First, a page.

Timed as political discussions on the formation of the Northern Ireland Executive were ongoing, and as UK commenced the process for leaving the European Union, this seminar examined the future for the Northern Ireland economy post-Brexit.
Delegates discussed the latest economic forecasts for Northern Ireland, including for consumer behaviour and in the jobs market, and examined the priorities for traders and exporters - and the challenges to be faced by SMEs, manufacturers and the agri-food sector - and explored the role which local authorities can play in further economic development, including through further devolution of powers.
Those attending assessed the impact of Brexit on higher and further education - including on staff and students, as well as research and innovation funding - and looked at how further collaboration with businesses could promote economic development in line with the Northern Ireland industrial strategy.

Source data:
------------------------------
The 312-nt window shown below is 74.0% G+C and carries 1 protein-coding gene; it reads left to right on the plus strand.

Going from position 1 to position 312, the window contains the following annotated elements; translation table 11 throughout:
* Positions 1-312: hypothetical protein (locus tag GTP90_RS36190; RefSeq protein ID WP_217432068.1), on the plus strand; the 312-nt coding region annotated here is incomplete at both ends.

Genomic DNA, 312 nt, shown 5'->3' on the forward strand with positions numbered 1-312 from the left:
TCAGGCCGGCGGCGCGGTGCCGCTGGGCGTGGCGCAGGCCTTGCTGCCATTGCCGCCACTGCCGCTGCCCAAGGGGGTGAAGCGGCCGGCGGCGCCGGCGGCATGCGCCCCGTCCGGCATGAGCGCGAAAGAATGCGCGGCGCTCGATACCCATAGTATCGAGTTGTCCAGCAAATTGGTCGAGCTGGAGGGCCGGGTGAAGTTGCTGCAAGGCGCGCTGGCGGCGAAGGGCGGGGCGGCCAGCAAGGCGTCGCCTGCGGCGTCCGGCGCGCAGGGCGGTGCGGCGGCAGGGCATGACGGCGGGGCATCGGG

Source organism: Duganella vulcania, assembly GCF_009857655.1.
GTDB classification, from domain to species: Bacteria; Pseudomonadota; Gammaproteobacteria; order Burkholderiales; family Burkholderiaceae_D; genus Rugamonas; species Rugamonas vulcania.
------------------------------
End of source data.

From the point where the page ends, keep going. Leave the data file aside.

Further sessions examined the economic impact of the latest political uncertainty - including looking at examples from other jurisdictions - and looked at the future role of cities as growth engines for the Northern Ireland economy, examining the possibilities for greater devolution and city deals in Northern Ireland. Delegates also looked at priorities for infrastructure development - discussing the need for, and impact of Brexit on, capital investment commitments.